Flexjet and Flight Options, for years the second- and third-largest players in the fractional aviation business, announced plans Thursday to combine forces.
Directional Aviation Capital (DAC), a private investment firm that already owns fractional operator Flight Options and jet card provider and charter operator Sentient Jet, announced that it is buying Flexjet from Bombardier Aerospace for $185 million. As part of the Flexjet acquisition, DAC also said it has placed a firm purchase order with Bombardier for 85 business jets valued at $1.8 billion, along with options for 160 more airplanes worth another $3.4 billion. The transaction is expected to close by the end of 2013, subject to U.S. government approvals.
The Flexjet sale is just the latest in a series of big events that have helped reshape the fractional landscape over the past 18 months. In February 2012, Cessna announced that it was discontinuing the sale of new shares in its CitationAir fractional program. Then, in October of last year, the Avantair fleet of some 56 Piaggio P-180 Avanti twin turboprop airplanes was grounded for several weeks after the discovery of a mechanical problem. Avantair was never able to recover from that grounding and halted all flight operations on June 26th of this year. The company is now embroiled in an involuntary bankruptcy in federal court in Florida.
Bombardier started the Flexjet program in 1995, but after 18 years of fighting to overtake industry leader NetJets, the Canadian-based aircraft manufacturer decided it was finally time to throw in the fractional towel. Rumors that Flexjet was for sale have been circulating in the business aviation industry for years and the story gained credence in May 2012 after Bombardier announced that it was going to be selling as many as 275 Challenger 350s to NetJets, a deal that pitted Bombardier’s own fractional operation in head-to-head competition against Flexjet’s biggest competitor.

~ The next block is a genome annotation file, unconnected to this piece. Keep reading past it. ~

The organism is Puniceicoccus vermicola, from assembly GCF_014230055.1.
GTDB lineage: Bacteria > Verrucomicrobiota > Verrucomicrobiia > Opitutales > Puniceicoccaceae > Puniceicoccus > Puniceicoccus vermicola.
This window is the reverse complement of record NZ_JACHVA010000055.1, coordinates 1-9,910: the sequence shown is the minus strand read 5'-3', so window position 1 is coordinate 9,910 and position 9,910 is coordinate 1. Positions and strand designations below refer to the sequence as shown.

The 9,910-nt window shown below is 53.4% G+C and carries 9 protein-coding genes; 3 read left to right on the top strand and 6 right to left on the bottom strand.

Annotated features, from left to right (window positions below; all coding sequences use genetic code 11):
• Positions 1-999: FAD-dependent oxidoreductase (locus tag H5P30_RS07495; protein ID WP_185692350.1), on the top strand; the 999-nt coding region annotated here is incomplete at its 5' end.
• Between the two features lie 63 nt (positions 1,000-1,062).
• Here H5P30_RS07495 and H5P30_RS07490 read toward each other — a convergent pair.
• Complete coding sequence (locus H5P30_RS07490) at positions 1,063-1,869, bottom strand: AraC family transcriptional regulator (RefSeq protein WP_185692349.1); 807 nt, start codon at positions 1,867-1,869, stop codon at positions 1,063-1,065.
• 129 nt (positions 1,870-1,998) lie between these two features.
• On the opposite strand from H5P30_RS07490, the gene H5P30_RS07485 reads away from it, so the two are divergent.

The airplanes DAC is buying from Bombardier include 25 Learjet 75s, 30 Learjet 85s, 20 Challenger 350s and 10 Challenger 605s, to be delivered between 2014 and 2018.
DAC’s principal, Kenn Ricci, told the media that Flexjet will continue to operate separately from Flight Options. He said Flexjet will be marketed as the luxury brand flying newer aircraft that are four years old or less with state-of-the-art technology, while Flight Options will be the “value” fractional provider with a fleet made up primarily of pre-owned or remanufactured jets. That is the same market niche that Flight Options has sought to fill ever since Ricci founded the company in 1998.
This is not the first time that Ricci has acquired a Flight Options competitor. In December 2001, he merged Flight Options with Travel Air, a subsidiary of Raytheon Company. Ricci left Flight Options in 2003, but returned as the company’s chairman in 2008. As DAC’s principal, the entrepreneur has made a series of business aviation acquisitions since 2007 and the firm’s portfolio now includes, in addition to Flight Options, Flexjet and Sentient Jet, aircraft remanufacturer Nextant Aerospace, maintenance, repair and overhaul facility Constant Aviation, aviation fuel provider Everest Fuel Management, aircraft sales broker Sojourn Aviation, wholesale charter marketer Spinnaker Air and parts provider Aerospace Products International.